There are a lot of good techniques and sound advice on the topic of How to Catch a Horse. My approach helps contextualize or explain why some are more or less true, while others are more or less “wives tales.” My approach is based on observing herd behavior in horses, and interacting with a small herd of horses in an 80 acre open field for over 20 years. The foundation of this approach is the same as the body language that establishes a bond between you and your horse — or even between you and a horse you’ve never met before.
I do not recommend “pretending” that you do not want to catch your horse. Why would you want to establish that kind of duplicitous relationship with your horse? There is a kind of disconnect in this thinking that produces incoherence. You can feel the incoherence in your own mind as it tries to think what it isn’t thinking, mean what it doesn’t mean, and feign something that is not truly going on. This kind of incoherence the horse rejects.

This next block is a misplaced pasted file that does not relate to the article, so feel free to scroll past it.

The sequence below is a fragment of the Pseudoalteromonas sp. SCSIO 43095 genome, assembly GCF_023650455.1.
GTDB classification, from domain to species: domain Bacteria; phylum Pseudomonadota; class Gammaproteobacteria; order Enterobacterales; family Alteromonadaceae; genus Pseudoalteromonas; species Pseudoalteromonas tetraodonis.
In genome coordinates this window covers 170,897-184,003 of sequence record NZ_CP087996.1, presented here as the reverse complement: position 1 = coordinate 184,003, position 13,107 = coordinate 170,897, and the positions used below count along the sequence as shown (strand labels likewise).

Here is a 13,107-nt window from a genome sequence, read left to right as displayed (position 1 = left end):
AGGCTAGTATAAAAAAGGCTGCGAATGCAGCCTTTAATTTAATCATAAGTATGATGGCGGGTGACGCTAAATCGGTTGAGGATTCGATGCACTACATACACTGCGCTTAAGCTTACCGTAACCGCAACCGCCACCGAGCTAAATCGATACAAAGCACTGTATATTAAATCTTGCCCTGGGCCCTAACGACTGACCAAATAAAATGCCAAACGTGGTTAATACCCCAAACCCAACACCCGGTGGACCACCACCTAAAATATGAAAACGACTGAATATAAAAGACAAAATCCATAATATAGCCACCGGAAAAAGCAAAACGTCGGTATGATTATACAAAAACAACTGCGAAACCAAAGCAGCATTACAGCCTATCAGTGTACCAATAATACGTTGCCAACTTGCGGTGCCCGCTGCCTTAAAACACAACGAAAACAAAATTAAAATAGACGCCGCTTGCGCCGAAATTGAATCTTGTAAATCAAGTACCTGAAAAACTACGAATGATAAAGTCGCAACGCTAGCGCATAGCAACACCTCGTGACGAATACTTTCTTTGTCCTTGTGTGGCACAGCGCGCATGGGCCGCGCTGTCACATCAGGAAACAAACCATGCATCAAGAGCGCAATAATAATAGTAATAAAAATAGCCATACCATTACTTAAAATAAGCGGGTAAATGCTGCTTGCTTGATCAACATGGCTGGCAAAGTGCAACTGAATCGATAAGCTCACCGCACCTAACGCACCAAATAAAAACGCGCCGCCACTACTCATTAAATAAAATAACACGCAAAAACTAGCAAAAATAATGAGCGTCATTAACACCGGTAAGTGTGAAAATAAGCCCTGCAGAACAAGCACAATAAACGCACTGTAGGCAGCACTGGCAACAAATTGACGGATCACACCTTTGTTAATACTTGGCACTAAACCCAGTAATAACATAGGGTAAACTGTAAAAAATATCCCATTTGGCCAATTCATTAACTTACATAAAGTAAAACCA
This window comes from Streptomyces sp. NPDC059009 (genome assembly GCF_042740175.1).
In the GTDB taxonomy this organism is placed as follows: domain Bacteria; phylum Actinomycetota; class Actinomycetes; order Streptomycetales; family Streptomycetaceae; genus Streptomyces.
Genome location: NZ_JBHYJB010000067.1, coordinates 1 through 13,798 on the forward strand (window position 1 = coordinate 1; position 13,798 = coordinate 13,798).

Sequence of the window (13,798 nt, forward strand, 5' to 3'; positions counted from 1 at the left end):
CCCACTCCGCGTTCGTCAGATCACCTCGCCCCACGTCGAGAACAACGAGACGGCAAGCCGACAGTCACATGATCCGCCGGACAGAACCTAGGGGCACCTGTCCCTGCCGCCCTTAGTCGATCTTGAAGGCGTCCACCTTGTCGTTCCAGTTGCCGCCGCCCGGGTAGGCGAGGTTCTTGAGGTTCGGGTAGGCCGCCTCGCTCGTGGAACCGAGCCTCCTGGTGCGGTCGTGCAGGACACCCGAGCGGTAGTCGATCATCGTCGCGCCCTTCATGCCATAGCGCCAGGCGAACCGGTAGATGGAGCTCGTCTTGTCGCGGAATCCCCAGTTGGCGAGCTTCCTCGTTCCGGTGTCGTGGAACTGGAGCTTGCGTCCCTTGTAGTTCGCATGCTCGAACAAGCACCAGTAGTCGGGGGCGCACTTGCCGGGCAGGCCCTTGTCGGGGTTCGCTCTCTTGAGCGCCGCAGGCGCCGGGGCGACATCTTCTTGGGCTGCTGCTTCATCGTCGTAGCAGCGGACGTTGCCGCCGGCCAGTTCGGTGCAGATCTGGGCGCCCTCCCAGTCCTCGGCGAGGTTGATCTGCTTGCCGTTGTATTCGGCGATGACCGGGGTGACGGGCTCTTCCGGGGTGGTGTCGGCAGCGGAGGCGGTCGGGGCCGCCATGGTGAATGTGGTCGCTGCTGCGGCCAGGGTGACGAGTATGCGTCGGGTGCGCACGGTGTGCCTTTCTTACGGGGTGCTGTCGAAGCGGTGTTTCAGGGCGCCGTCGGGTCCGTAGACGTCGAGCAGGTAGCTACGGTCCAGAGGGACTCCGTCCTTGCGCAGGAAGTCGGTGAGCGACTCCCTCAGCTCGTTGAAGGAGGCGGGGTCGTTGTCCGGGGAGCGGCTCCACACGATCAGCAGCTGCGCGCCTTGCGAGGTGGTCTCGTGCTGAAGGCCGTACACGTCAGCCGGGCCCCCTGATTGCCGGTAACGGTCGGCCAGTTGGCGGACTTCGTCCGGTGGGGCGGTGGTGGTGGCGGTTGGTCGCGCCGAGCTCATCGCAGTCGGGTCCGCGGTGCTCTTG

The second kind of disconnect the horse rejects is incoherent body language. Few people understand how much we communicate to the horse with our body language. The horse is very keyed into the angle of our approach, the tilt of our shoulder, the expression/ angle of our hips, the cadence of our step.
Third, how we present ourselves to the horse, vis-a-vis the halter, rope and/or tack must also be coherent with what we are asking.
And finally, there is follow-through– what we do in the first 30 seconds (not to mention the next 30 years!) after we catch the horse is very important.
I would like to address each of these points individually. In practice they come all as a whole, but in this format, we need to dissect them one by one. Out goal will be to take all these individual skillsets and combine them seamlessly into one coherent whole — which will naturally attract the horse to us.
Lets start by watching a video of a mare and her filly. What do you see?